“They get angry and ask why I’m adding less alcohol and more mixer. Then they demand to have three miniatures (small alcohol bottles). It’s really tough to stay polite and helpful but firm,” said Frank.
Things get ugly quickly – many drunk passengers start to slur and use rude languages to harass flight crew who deny them more alcohol, or vomit on themselves and their neighbours, creating a scene and disturbing their fellow passengers.
Frank said that in worst case scenarios, if the passenger starts getting violent or verbally abusive, the crew leads him or her away to the back of the plane, where they try to isolate and sober up the person up. If they can’t control him, plastic flexi-cuffs are used to attach the passenger to male crew members, who stay with him for the rest of the journey until the plane touches down.
“I have had to accompany one drunk passenger who puked on himself, puked on me and all over the seat. It was the worst flight ever. I felt like throwing up too and let’s just say he threw up 2 hours into a 7-hour journey,” said Frank, his expression full of disgust.
Ex-steward Donald Yeo, 46, recounts a horror situation when a drunk South Asian passenger started arguing with passengers and crew and using derogatory terms on the stewardesses. He refused help to go to the toilet, and on his way down the aisle, fell flat on his face, losing two teeth.
“Wow, that moment was just great. Of course, we couldn’t show it on our faces, but it felt really good. I didn’t even mind cleaning up his vomit after that,” said Yeo.
Second on their list of pet peeves are filthy toilets, especially on long haul flights. All it takes, they say, is one inconsiderate passenger for the mess to get out of control.
“It can get absolutely gross, worse than a public toilet,” said Karen, describing occasions when she found faeces on the floor or on top of the toilet seat, dirty baby diapers overflowing from the trash bin, and a wash basin clogged with spat-up food.
“We do our best to clean it up, but often we have to shut the toilet, which is a lose-lose situation because the other toilets get overused and equally dirty.”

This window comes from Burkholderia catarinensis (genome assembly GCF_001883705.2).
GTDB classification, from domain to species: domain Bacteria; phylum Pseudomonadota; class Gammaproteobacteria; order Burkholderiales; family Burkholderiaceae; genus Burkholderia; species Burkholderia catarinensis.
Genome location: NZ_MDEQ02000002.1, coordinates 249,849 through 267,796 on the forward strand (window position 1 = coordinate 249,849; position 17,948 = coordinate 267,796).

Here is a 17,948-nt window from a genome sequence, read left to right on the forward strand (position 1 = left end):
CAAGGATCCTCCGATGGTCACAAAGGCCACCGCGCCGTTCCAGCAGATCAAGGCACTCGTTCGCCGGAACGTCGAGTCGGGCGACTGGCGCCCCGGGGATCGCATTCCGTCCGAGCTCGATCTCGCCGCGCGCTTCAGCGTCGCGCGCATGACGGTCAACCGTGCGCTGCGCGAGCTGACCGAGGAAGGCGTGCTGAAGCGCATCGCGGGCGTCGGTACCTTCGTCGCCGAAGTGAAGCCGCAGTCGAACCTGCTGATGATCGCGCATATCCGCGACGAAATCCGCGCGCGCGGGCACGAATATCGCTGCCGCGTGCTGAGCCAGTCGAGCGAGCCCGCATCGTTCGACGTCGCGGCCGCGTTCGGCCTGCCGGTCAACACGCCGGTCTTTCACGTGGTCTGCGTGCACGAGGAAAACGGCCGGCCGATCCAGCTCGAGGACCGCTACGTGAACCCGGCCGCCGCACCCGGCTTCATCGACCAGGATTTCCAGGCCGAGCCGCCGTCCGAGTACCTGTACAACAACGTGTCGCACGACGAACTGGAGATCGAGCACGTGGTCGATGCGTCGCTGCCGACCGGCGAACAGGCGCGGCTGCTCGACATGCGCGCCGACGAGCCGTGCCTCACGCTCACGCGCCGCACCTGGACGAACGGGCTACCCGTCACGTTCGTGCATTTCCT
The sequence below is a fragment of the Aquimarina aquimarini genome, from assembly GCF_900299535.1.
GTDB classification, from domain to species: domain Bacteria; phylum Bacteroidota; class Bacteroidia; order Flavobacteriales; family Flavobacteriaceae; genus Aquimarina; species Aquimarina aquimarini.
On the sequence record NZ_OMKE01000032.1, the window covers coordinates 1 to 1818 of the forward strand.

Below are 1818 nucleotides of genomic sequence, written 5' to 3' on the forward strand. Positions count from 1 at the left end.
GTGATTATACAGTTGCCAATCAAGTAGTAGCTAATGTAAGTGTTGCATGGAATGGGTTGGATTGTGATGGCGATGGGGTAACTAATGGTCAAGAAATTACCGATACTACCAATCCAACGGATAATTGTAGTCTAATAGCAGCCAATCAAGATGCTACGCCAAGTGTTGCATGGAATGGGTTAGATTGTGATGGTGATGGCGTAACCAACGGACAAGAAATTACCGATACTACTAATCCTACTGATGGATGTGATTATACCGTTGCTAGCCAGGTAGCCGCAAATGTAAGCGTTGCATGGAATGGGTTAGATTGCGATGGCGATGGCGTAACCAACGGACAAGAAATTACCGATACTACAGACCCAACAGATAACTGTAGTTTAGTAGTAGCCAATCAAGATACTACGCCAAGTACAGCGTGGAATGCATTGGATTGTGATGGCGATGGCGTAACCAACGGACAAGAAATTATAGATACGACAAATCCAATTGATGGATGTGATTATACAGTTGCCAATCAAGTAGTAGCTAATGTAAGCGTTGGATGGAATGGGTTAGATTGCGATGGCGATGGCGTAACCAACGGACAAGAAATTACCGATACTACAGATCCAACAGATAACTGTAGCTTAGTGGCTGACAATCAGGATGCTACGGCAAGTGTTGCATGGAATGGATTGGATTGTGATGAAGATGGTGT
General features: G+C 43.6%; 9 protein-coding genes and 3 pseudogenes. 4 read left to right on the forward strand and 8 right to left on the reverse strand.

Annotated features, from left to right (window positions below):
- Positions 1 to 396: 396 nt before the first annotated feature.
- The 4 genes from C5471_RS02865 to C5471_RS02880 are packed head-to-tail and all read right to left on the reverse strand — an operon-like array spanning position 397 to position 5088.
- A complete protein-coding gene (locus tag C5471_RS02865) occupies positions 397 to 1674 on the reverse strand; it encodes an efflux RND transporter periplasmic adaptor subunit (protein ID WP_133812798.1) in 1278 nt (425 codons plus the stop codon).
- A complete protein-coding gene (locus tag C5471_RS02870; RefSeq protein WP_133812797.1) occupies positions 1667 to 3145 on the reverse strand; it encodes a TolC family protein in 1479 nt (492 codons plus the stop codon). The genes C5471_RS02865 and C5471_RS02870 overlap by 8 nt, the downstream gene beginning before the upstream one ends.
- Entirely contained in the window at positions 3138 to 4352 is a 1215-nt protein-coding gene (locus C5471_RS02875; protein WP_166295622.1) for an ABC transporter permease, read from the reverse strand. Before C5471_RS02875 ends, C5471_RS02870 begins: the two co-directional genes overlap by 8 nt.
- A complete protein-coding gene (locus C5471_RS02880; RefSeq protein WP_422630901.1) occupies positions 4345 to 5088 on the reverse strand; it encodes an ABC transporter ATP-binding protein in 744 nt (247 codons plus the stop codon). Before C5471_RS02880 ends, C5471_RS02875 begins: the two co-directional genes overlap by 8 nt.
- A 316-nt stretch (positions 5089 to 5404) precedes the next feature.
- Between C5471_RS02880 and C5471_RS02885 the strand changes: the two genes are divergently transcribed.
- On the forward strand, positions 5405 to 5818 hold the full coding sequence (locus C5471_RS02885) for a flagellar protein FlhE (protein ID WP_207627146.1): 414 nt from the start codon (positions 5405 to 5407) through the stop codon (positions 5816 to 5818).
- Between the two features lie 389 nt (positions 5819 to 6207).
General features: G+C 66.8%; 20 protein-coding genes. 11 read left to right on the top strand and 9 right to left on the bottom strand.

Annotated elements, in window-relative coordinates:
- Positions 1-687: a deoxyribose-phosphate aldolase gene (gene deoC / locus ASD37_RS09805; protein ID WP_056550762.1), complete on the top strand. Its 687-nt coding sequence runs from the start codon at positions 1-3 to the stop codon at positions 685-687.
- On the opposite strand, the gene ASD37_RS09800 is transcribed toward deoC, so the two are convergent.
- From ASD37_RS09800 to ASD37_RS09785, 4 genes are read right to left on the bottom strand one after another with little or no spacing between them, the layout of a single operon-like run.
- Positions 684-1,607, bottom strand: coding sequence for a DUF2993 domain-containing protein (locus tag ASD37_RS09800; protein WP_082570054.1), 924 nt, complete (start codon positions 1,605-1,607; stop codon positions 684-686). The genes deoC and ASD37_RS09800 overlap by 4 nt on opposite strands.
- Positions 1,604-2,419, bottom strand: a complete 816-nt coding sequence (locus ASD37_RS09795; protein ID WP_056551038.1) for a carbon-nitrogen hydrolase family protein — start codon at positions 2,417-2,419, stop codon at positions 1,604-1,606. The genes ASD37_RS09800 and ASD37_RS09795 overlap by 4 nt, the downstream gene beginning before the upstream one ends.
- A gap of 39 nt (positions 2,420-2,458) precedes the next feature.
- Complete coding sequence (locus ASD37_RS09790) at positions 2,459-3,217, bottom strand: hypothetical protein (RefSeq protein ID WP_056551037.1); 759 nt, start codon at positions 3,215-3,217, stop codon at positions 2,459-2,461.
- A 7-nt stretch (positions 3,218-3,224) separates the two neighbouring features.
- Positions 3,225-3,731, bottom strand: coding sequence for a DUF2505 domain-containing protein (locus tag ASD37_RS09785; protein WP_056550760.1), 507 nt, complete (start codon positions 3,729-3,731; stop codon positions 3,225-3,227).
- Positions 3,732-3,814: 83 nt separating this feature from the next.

The other flight crew have had their share of stomach-curdling moments. One reached into the front pouch of a seat to get a vomit bag for an ill passenger, only to pull out a hand coated in phlegm – the passenger had earlier spat into the bag. Another was given a used blanket by a First Class Passenger only to find a mess of baby faeces and urine when it was opened.
“Glamour? What glamour? There is no glamour in cleaning toilets,” said Rick with a laugh.
“When you think about what we have to put up with on flights, you won’t think that our salaries are that fantastic. We’re often so exhausted after long flights we sleep away our recreational time, and by the time we’re rested, it’s time to meet our next plane load of passengers.”
Credits: Elizabeth Soh, Yahoo Singapore HERE
SQ stewardess Vanessa (not her real name) is only 29 but she has over ten credit cards and is more than $30,000 in debt. Despite her growing credit card bills, she continues to live in style, driving a European sports car and owning a wardrobe full of expensive branded bags and clothing, most with their price tags still on.
Her extravagant behaviour is far from uncommon in the industry she works in – in fact, she said, most of her colleagues lead the same lifestyle. Young, beautiful, well-paid and jet-setting, their motto is to “live in the now” – and spend far more than they earn.
In Vanessa’s case, however, she might have bitten off more than she can chew: she has accumulated so much debt that she currently only pays the interest on her credit cards to keep the banks at bay.
“I know I’m in trouble, but I don’t know how to get out of it. Maybe I’ll sell some of my bags to pay it off. But I can’t sell my car, I’ll make a big loss,” said the petite, pixie-faced young woman during a recent three-hour interview with Yahoo! Singapore.
Vanessa started working as a flight attendant after graduating from a private university here about five years ago and was instantly swept up by the free-spending behaviour of her fellow flight attendants.
“I started off buying one branded bag per long haul trip, which works out to maybe two or three bags or S$4,000 a month for luxury brands like Miu Miu and Prada. Within half a year, I “graduated” to even more high-end brands like Chanel and Hermes and was spending about $7,000 a month on my bags,” said Vanessa, who cringed when she said the amounts out loud.
While she declined to comment on how much she earned a month, she said that it was “at least” $6,000 on average.
Out of this sum, $2,500 a month goes to paying for her car, which she admitted she hardly uses because she is seldom in town, and everything else goes to either shopping or paying part of her debt.
“Of course, I feel very stupid. I drive an expensive car, carry an expensive bag to meet my friends, but I always leave before meal times to go home and eat plain bread because I can’t afford to eat at a restaurant like them. I have no savings at all. In fact, my balance has been negative since I started to work,” said Vanessa.